Non-Latvian tax residents
The Latvian company paying a dividend will effectively pay a 25% CIT (no PIT), and so a non-Latvian resident will receive the dividend gross. For example, a Latvian company’s board declares a dividend of €10k. The company will pay a CIT charge of €2.5k (€10k / 0.8 x 20%). The full dividend of €10k will be distributed to shareholders free of Latvian PIT.
Lithuanian tax residents
Lithuanian residents are subject to PIT at a flat rate of 15% on their worldwide income (with some exceptions). Although Lithuania is introducing progressive taxation from 2019, the rate of PIT on distributed profit income will remain unchanged regardless of the amount received, resulting in more favourable taxation than the treatment of other income.
The Latvia–Lithuania double tax treaty allows Latvia to tax dividends that a Latvian company pays to a Lithuanian resident, eliminating double taxation in Lithuania, but the national rules should be considered in measuring the ultimate tax burden. Under Lithuanian law, only a foreign PIT (or equivalent tax) that has been actually paid may be credited against the Lithuanian PIT charge, subject to a 15% cap. Under Latvia’s current tax rules (no PIT on dividends), the Lithuanian-resident shareholder will still be subject to a 15% PIT on the gross dividend (€10k x 15% = €1.5k) because no foreign tax such as CIT may be used for a PIT credit in Lithuania.
Under the old rules, a 10% Latvian PIT withheld entitled the individual to a full tax credit in Lithuania, and a further 5% tax was payable on the gross dividend distributed to the Lithuanian-resident shareholder. So the PIT burden on the Lithuanian resident remains unchanged in 2018, but the tax is paid only to the Lithuanian government. Yet the overall tax burden on both the company and the individual is heavier than what was levied under the old rules: a 25% CIT is now due on distributed profits and a further 15% PIT is payable in Lithuania. The €10k dividend declared by the Latvian company will first attract CIT of €2.5k and then Lithuanian PIT of €1.5k, working out at €4k effective.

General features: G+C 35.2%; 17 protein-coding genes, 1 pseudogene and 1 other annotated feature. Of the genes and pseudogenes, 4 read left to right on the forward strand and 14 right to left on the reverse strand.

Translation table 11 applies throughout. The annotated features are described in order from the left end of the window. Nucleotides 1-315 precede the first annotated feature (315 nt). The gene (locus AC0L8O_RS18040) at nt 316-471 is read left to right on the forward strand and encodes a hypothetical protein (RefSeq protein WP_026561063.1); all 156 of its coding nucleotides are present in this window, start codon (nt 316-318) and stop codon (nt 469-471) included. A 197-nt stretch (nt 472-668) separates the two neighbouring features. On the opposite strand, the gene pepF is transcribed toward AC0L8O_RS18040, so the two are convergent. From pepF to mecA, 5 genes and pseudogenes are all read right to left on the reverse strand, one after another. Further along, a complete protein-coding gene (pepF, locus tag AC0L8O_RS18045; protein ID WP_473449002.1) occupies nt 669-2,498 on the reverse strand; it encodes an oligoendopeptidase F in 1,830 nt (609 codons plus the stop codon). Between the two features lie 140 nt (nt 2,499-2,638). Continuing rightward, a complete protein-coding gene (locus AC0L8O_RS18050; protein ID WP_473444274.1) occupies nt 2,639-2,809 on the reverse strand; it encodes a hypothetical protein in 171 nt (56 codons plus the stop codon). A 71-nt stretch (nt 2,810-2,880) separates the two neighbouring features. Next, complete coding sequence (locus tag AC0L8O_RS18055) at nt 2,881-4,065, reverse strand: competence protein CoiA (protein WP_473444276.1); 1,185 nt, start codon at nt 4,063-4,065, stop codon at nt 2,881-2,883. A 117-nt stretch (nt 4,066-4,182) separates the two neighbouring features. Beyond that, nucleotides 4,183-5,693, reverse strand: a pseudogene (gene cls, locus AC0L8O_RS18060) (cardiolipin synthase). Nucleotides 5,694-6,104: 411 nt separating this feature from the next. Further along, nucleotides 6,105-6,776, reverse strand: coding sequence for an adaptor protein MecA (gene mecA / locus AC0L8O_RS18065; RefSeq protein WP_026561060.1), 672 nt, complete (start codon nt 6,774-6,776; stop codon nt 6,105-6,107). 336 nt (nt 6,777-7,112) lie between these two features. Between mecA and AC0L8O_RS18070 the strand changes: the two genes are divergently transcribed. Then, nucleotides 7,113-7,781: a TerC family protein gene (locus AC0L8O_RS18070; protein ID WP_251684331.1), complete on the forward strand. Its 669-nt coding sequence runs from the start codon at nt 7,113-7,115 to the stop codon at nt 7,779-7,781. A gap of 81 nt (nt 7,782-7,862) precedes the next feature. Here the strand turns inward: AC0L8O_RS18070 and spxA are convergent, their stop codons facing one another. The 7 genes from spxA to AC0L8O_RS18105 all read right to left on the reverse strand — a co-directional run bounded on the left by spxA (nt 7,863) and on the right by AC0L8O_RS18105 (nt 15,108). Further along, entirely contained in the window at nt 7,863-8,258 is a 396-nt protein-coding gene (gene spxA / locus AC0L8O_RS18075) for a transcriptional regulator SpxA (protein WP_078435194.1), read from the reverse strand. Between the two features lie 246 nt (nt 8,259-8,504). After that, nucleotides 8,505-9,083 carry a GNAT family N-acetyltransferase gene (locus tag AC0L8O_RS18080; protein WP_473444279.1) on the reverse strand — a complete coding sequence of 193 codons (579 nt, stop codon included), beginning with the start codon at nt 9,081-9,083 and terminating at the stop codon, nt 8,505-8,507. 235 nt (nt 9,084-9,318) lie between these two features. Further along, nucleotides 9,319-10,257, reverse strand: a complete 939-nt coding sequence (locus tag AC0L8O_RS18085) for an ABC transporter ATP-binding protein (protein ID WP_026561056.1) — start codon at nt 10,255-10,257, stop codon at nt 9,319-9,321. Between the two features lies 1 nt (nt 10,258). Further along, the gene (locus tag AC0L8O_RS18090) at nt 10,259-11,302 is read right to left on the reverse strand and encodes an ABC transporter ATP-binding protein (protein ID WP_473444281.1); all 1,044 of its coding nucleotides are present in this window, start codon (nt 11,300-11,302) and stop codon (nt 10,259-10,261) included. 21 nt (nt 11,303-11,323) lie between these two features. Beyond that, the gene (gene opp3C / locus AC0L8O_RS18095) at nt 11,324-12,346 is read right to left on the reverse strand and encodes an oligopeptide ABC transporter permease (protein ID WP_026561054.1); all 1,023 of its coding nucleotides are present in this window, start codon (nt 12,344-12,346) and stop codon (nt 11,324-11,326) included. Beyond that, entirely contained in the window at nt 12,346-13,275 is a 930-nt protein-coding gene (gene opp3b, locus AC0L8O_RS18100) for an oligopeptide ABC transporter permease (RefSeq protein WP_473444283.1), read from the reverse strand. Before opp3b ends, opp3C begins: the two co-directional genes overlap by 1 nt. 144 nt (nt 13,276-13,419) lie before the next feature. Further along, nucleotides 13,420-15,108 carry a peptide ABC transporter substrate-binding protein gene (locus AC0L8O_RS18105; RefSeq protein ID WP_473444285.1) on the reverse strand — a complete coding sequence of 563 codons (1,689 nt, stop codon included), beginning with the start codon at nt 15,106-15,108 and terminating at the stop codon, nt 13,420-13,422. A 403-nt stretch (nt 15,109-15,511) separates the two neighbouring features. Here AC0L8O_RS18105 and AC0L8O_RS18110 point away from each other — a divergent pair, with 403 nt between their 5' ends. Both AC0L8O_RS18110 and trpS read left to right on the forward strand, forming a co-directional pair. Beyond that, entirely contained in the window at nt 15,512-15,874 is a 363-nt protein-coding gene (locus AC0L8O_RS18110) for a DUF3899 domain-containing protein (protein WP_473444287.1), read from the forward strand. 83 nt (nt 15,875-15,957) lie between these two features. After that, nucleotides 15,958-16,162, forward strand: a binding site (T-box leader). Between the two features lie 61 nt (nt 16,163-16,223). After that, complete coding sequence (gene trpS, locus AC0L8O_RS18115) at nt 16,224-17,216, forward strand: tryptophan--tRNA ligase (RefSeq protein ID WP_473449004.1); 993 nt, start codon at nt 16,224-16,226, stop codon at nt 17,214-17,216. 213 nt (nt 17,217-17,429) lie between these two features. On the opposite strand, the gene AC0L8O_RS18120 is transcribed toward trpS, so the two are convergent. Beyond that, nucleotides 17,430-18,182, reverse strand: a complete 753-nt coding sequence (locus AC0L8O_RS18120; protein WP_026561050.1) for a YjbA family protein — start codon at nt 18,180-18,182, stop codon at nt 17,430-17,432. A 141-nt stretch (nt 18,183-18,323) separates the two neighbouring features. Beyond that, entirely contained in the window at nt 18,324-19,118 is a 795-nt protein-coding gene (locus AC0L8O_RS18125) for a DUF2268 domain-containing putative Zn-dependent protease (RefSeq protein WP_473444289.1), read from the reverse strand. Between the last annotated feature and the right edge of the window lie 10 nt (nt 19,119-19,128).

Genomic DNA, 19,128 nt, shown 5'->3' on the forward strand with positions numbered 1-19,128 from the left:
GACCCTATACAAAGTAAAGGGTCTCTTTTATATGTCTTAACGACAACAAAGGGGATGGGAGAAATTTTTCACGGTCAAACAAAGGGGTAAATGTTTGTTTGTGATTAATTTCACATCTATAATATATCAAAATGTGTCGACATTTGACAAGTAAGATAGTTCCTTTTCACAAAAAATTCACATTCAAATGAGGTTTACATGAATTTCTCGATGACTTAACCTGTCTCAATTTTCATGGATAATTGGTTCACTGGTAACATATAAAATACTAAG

Estonian tax residents
The gross income of Estonian-resident individuals includes their worldwide income from all sources.
A tax credit will generally be given on any foreign income tax paid by the individual. However, the credit is limited to the Estonian tax (a flat rate of 20%) charged on the same income. Any excess foreign tax credit cannot be carried forward. A foreign dividend distributed to an Estonian-resident individual is generally exempt if the underlying profit has been subject to foreign income tax, or if income tax has been withheld on the dividend under procedures similar to the Latvian tax regime. Estonian tax law includes a general anti-avoidance rule aimed at ignoring any transaction or chain of transactions carried out for the main purpose of obtaining an income tax advantage.
In our example, the €10k dividend will attract a Latvian CIT charge of €2.5k, with no PIT payable by the Estonian-resident individual. While such foreign dividends may eventually be exempt in Estonia, this income should be reported on the Estonian resident’s annual PIT return for information purposes. This filing is generally due by 31 March in the following year.
The individual should be able to provide the Estonian tax authority with documentary evidence that Latvian CIT has been paid on the underlying profit (a certificate issued by the Latvian company will suffice).
With Latvia and Estonia operating similar CIT systems after 2017, the tax burden may be eased by exempting Latvian dividends in the hands of Latvian or Estonian residents. The Latvian CIT charge is final, with no PIT due.
For a Lithuanian resident, however, the exemption from Latvian PIT, which is replaced by a higher CIT charge after 2017, means a further tax to pay in Lithuania, resulting in a heavier tax burden than what is carried by Latvian or Estonian residents.
Thus, if the Latvian company claims no relief under the new CIT regime, this will have the effect of pushing up the tax charge on dividends.